- Energy efficiency is a key part both of boosting productivity and decarbonisation; quick wins could result in bill savings of £1.3 billion per year for businesses
- Opportunity for productivity gains not just restricted to business – NHS could save £200 million a year, the equivalent of more than 6500 nurses
- New Energy Efficiency Delivery Unit should be set up to focus on development stage of energy efficiency projects
The Government should establish a new Energy Efficiency Delivery Unit and Energy Performance Certificates should be linked to business rates to incentivise landlords to invest more in energy efficiency, according to Clean Growth, the new report from Policy Exchange’s influential and expert Energy and Environment team.
The report calls for a new approach by Government to encourage investment in business energy efficiency to reduce carbon emissions and improve business productivity. Existing tools like the Energy Saving Opportunity Scheme can be much better used – and must be extended to public sector institutions like the NHS and MoD.
The report’s key recommendations are:
- The Government should establish an Energy Efficiency Delivery Unit (EEDU) that can bridge the gap between viable projects and available capital. The unit should mirror the Heat Network Delivery Unit and offer expertise, certification and finance for project development to both public and private institutions.
- ESOS (Energy Saving Opportunity Scheme) needs to be extended to cover public sector institutions where the energy saving potential is large and cost effective – like the NHS, defence and education – and reporting on progress should be mandatory.
- Government intervention should focus on landlords rather than tenants and use a combination of tighter regulations and fiscal incentives, including linking business rates to energy efficiency.
- Evidence suggests Climate Change Agreements (CCAs) have been a weak driver of businesses’ energy efficiency and adverse effects of the Climate Change Levy (CCL) on economic performance are unsubstantiated across most sectors. Therefore the discount on the CCL that businesses gain under CCAs should be made more stringent and tied to sector deals as part of the industrial strategy.
Joshua Burke, Energy and Environment Research Fellow, who wrote the report, said:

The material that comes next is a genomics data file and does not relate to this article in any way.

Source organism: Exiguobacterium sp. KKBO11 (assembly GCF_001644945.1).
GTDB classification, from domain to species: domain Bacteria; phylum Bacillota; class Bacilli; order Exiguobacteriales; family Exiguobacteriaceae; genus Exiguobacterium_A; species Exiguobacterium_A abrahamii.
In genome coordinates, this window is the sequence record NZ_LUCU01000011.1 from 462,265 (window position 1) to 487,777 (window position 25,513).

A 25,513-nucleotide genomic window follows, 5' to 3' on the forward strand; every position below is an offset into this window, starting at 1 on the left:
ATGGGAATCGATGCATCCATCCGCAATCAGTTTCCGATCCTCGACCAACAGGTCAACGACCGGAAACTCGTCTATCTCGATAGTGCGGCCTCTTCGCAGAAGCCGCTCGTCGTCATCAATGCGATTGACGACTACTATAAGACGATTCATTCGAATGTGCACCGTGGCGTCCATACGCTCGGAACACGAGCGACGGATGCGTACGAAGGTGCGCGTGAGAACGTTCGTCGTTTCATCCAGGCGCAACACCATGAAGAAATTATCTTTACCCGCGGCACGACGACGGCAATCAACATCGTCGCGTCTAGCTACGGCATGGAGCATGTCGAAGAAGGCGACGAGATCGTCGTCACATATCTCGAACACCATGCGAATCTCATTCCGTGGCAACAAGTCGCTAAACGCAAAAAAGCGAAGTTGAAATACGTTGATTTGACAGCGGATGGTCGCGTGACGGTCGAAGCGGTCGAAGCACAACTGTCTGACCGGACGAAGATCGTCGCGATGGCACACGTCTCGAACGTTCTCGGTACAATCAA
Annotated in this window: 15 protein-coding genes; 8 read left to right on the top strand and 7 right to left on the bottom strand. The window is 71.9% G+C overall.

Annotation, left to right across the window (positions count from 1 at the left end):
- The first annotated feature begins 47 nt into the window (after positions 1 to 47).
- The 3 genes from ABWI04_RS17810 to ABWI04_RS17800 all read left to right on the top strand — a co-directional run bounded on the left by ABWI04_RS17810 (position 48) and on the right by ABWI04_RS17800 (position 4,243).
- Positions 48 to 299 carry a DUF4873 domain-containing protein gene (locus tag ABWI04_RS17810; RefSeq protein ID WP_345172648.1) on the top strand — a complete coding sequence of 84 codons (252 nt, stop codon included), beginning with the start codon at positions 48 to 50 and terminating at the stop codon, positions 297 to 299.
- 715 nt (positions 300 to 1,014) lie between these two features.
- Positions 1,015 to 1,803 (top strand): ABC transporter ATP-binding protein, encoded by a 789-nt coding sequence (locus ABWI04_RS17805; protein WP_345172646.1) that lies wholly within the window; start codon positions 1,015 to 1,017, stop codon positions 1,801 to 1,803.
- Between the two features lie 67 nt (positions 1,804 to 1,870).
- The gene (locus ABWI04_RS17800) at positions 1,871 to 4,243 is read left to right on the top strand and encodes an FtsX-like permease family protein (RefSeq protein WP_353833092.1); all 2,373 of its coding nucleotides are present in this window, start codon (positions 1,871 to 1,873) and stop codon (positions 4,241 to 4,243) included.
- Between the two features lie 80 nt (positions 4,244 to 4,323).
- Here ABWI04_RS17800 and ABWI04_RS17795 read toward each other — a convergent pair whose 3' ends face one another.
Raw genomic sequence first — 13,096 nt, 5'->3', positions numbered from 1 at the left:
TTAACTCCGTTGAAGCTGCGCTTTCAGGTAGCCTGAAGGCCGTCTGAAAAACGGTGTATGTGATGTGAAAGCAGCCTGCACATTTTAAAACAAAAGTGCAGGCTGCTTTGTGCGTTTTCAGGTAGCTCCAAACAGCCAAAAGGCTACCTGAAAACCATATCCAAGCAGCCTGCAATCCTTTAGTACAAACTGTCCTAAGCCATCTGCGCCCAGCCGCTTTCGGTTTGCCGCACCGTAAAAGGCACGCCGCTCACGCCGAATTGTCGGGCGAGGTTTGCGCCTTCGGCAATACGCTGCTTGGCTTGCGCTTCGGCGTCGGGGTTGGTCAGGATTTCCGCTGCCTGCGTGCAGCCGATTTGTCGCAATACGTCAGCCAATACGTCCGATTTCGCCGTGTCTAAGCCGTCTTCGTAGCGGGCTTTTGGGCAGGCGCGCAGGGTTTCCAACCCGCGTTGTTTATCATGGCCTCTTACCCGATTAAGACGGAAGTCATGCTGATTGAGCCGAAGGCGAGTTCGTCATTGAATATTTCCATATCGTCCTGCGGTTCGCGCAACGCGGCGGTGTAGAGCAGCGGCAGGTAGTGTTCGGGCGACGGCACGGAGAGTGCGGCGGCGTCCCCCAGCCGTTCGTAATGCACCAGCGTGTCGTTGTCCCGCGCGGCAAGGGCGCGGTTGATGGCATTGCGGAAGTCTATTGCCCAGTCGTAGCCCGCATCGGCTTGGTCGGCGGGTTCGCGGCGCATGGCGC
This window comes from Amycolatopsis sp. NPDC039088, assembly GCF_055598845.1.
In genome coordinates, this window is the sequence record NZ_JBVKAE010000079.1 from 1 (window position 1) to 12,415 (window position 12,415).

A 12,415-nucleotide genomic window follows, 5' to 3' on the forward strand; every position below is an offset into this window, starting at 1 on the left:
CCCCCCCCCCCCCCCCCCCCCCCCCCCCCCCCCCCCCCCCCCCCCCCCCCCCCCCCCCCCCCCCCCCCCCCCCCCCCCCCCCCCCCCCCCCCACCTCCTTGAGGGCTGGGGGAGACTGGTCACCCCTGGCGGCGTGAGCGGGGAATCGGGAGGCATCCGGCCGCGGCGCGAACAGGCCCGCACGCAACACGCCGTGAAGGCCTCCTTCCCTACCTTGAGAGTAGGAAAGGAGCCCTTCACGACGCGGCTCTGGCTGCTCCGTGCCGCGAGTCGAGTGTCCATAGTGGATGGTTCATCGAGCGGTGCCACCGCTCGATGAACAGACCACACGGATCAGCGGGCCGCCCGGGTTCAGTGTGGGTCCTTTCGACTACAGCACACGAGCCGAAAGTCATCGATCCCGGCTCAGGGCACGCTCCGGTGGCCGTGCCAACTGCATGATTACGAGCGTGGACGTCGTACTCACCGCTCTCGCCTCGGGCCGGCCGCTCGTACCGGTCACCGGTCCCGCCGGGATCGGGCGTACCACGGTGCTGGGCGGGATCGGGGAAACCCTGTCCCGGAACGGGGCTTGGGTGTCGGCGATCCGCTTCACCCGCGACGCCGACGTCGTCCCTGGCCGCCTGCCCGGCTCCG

“Improving energy efficiency is amongst the easiest and cheapest ways to decarbonise our energy system. Businesses and public sector organisations spend the equivalent of nearly 5% of GDP (£22bn) on energy every year but too many organisations still aren’t investing enough in energy efficiency. It needs to be seen as a major strategic investment which is both good for the environment and good for profitability.
“Public sector leadership on energy efficiency could save the taxpayer billions, while the private sector should focus on funding energy efficiency projects, particularly those that have longer payback periods.
“What will ultimately drive energy efficiency projects are the perceived strategic and productivity benefits rather than energy and carbon savings, and this is how it should be framed and communicated to ensure traction across all management levels of businesses.”
Bill Rogers, Managing Director, Distributed Energy at Green Investment Group Limited (GIG), which supported the research, said:
“Finance is increasingly working with technical solution providers to help businesses capture the benefits of energy efficiency. Measures that actively engage senior decision makers will be critical in translating this opportunity into much-needed infrastructure investment.”
Nick Park, Group Head of Energy Policy Development at Centrica, which also supported the research, said:
“By gaining a better understanding of their energy use, businesses large and small can save money, improve operational performance and become more resilient. Improving energy efficiency provides a golden opportunity for businesses and the public sector to improve productivity and unlock future growth opportunities.”